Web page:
It's become a thing to "blame the media." As a member of the press, I sometimes take offense to this statement.
Newspapers are dying. Instead, people want to get their news online, which is fine. People will always want the news, but the outlet is changing.
In today's society, most readers are not seeking out hard-hitting journalism. Two-sentence Twitter feeds or Facebook posts dominate people's mobile devices.
No one clicks on the story about a local government meeting that affects citizens directly, but they will click on a story where Donald Trump calls a Miss Universe contestant fat. They will click on a story about Kim Kardashian being held at gunpoint and having millions of dollars in jewelry stolen. They will click on a story about Brad Pitt and Angelina Jolie getting divorced.
No one clicks on the story about a local government meeting that affects citizens directly, but ... they will click on a story about Brad Pitt and Angelina Jolie getting divorced.
Trust me, there are many good stories out there. Unfortunately, no one wants to read them. So as reporters, we are being asked to put our efforts towards what people want to read. The media often does provide correct information and stories, such as laws being passed that are slowly taking away many of our rights and going unnoticed, but those stories get buried under what Beyonce wore at the Super Bowl.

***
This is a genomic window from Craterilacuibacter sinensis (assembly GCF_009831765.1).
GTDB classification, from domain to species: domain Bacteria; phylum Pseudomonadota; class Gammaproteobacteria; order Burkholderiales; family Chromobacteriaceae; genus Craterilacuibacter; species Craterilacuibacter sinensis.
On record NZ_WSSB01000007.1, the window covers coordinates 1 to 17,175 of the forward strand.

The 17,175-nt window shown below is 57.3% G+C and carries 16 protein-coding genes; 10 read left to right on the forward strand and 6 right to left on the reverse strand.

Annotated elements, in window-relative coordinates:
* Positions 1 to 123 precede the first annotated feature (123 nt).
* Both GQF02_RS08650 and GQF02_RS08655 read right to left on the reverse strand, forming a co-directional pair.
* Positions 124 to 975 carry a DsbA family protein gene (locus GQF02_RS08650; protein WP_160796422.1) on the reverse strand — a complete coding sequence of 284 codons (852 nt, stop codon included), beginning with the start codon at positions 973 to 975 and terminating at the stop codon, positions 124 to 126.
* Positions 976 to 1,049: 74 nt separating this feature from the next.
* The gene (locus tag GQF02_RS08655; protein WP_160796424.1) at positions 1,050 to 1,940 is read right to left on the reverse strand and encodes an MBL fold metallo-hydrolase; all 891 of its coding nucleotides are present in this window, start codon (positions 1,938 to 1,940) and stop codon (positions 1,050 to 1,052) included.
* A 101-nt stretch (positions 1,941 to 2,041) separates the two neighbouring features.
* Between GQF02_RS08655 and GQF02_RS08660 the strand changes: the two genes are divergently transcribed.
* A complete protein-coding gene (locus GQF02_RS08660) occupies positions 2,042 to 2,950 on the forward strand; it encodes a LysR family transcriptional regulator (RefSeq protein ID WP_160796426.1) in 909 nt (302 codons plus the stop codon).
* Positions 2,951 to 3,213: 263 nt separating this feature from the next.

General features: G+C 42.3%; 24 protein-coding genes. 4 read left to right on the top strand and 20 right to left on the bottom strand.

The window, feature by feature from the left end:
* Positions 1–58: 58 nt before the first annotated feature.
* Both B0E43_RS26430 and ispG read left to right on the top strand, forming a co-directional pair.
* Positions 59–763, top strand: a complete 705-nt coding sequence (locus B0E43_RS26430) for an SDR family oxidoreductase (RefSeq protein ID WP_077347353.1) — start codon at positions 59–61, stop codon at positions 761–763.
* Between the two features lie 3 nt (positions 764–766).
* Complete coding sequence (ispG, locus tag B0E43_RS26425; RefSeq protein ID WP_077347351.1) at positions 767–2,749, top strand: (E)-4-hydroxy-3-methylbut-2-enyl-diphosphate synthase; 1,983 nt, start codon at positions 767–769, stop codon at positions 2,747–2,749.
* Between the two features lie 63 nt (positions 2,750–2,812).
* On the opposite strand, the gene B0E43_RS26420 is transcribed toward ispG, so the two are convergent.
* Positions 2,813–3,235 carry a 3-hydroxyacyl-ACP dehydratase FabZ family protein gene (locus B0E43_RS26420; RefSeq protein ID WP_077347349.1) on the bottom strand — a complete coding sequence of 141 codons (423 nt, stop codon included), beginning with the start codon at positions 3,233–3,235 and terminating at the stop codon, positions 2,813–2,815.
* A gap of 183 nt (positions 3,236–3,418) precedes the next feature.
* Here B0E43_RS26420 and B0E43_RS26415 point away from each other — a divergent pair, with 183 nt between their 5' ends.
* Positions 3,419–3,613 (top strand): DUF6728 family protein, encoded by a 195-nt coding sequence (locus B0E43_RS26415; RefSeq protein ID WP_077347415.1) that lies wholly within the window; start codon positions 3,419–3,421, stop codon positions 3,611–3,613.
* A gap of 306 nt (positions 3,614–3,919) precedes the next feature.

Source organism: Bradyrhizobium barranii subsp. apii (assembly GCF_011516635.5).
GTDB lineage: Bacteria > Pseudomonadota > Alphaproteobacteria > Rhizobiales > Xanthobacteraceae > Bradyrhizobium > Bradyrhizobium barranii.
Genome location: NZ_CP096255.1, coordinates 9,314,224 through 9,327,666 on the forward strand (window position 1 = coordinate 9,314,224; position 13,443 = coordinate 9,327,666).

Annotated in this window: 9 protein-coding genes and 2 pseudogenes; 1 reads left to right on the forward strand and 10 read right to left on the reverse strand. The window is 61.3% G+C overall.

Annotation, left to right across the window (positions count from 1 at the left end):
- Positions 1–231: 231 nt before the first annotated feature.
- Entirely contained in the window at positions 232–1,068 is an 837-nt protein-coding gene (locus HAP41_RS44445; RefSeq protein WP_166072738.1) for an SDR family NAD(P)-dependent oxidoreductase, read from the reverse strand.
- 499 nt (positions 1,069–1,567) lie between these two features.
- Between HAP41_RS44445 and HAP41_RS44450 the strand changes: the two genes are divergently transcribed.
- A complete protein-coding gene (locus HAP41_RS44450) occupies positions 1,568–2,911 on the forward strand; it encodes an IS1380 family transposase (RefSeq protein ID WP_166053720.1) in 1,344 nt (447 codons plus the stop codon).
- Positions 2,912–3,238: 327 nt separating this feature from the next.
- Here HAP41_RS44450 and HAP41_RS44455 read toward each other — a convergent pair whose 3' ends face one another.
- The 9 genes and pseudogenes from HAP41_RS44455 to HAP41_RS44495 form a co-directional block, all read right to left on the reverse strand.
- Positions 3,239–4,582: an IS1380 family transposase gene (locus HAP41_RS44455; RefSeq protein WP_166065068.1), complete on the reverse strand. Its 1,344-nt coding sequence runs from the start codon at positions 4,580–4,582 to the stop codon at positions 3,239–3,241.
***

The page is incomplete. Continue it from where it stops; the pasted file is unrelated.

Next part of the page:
Reporters are asked to get the news out as fast as possible to beat the competition, to get it online. There used to be deadlines. You had at least a day to get your sources and story straight. Fact-checking seems to be a thing of the past in this technology-driven society. You hardly ever see three sources in a story these days -- and that used to be the standard norm.
Good sources are becoming scarce. You can't even cover a football press conference to get a straight answer anymore. Instead, people look to Twitter and the internet for their information, not bothering to learn where the story originated.
Quite frankly, it scares me. Without the media serving as reporters for the public, then we have no one tracking accountability. Officials have no one at their public meetings. No one is present to record what they do in their quest to represent their constituents. The worst part? No one seems to care.
Without the media serving as reporters for the public, then we have no one tracking accountability. ... The worst part? No one seems to care.
I went into this business because my grandmother once said that the "media was the root of all evil." I vowed to prove her wrong, but it seems today the press is more vilified than ever.
Our news stories are driven by the reader. Readers buy the papers and readers drive traffic to websites. Where do advertisers put their money? In newspapers that still have large circulations and busy, well-visited websites. The money made through advertisements is what pays the salaries for editors and reporters. If we want to keep our jobs as editors and reporters, we need to please the reader.
So when people "blame the media," they need to ask themselves: What stories did I read today? What articles did I click on? Because in the end, it is the reader that drives the new stories that are put out for consumption, and the media is just giving the public what they want.